How to Think More Effectively

Man looking up at clouds

We may not be responsible for the world that created our minds, but we can take responsibility for the mind with which we create our world.

Gabór Maté

Ineffective thinking can be defined as thinking that is inaccurate, unhelpful, or unrealistic, which can include being too positive. Ineffective thinking can lead to negative emotions, poor decision-making, low self-worth, and problems in relationships.

There are many types of ineffective thinking, but some of the most common include:

  • All-or-nothing thinking: This is when you see things in black and white, with no shades of gray. For example, you might think that you’re either a complete success or a complete failure, with no room in between.
  • Overgeneralization: This is when you make broad conclusions based on a single event or piece of evidence. For example, you might have a bad day at work and then conclude that you’re bad at your job.
  • Mental filtering: This is when you focus on the negative aspects of a situation and ignore the positive. For example, you might have a good presentation at work, but you focus only on the one mistake you made. This could include positive thinking, too. You might only see the positive, dismissing a fact or situation that needs more critical thinking; such as ignoring the signs of alcoholism in your partner because that idea is too painful to address.
  • Disqualifying the positive: This is when you downplay or dismiss your accomplishments. For example, you might get a promotion at work and then convince yourself that you only got it because of luck.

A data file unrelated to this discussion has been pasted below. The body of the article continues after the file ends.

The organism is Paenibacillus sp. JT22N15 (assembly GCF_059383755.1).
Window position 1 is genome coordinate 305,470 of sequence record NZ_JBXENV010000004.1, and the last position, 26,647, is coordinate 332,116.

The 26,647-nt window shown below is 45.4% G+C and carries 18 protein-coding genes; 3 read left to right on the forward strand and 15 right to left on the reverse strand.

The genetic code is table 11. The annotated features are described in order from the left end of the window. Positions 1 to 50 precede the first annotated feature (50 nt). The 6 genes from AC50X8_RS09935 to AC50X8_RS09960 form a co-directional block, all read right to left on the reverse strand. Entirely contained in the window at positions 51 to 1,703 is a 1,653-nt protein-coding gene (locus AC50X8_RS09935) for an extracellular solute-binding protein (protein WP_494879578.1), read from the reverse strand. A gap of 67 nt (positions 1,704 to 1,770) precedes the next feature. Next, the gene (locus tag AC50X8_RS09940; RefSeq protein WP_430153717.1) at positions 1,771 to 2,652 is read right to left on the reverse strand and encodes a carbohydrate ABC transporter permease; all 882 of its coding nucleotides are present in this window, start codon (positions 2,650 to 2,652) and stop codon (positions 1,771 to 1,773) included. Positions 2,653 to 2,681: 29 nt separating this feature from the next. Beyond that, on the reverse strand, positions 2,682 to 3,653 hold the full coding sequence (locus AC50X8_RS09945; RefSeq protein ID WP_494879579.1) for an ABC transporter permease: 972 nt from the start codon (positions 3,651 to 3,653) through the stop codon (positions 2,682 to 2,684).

• Jumping to conclusions: This is when you make assumptions about a situation without having all the facts. For example, you might see your partner talking to an ex and then assume that they’re cheating on you.

I don’t recommend “positive thinking” as a remedy for ineffective thinking. Being too optimistic or too positive can be as ineffective as being pessimistic or negative. Toxic positivity can invalidate your own experience, and the thoughts, feelings, situations of those around you. If you find yourself engaging in ineffective thinking, there are a few things you can do to challenge it:

  1. Identify your thinking patterns. The first step to challenging ineffective thinking is to be aware of it. Pay attention to your thoughts and try to identify any patterns. Once you know what your typical thinking patterns are, you can start to challenge them.
  2. Ask yourself questions. When you have a negative thought, ask yourself if it’s really true. Is there any evidence to support it? Is there another way to look at the situation? For example, if you think “I’m going to fail this test,” ask yourself if you’ve studied hard and if you’re prepared, or have you asked for accommodations if needed? If you have, then it’s more likely that you’ll do well.
  3. Reframe your thoughts. Once you’ve challenged your negative thoughts, try to reframe them in a more factual light. For example, instead of thinking “I’m not good enough,” think “I’m still learning and growing.” Or, turn “I’m an idiot,” into “I would have preferred not to make that mistake.” 
  4. Be patient. It takes time and practice to change your thinking patterns. Don’t get discouraged if you slip up from time to time. Just keep practicing and you’ll eventually see results.

If you’re struggling to challenge ineffective thinking on your own, call me. I help people learn how to tolerate their imperfections – and think more clearly and in alliance with their goals, values, and self-worth. You’ll learn how to challenge your thinking, and you’ll learn new language to use with yourself and others that is less reactive and judgmental.

Challenging ineffective thinking takes time and effort, but it’s worth it. When you’re able to think more realistically and positively, you’ll experience less stress, anxiety, and depression. You’ll also make better decisions and have more satisfying relationships. 

Hi, I'm Sharla! I am a Licensed Professional Clinical Counselor, and I help individuals navigate the complex emotions and struggles that life often brings. Learn more about about my background and experience here.

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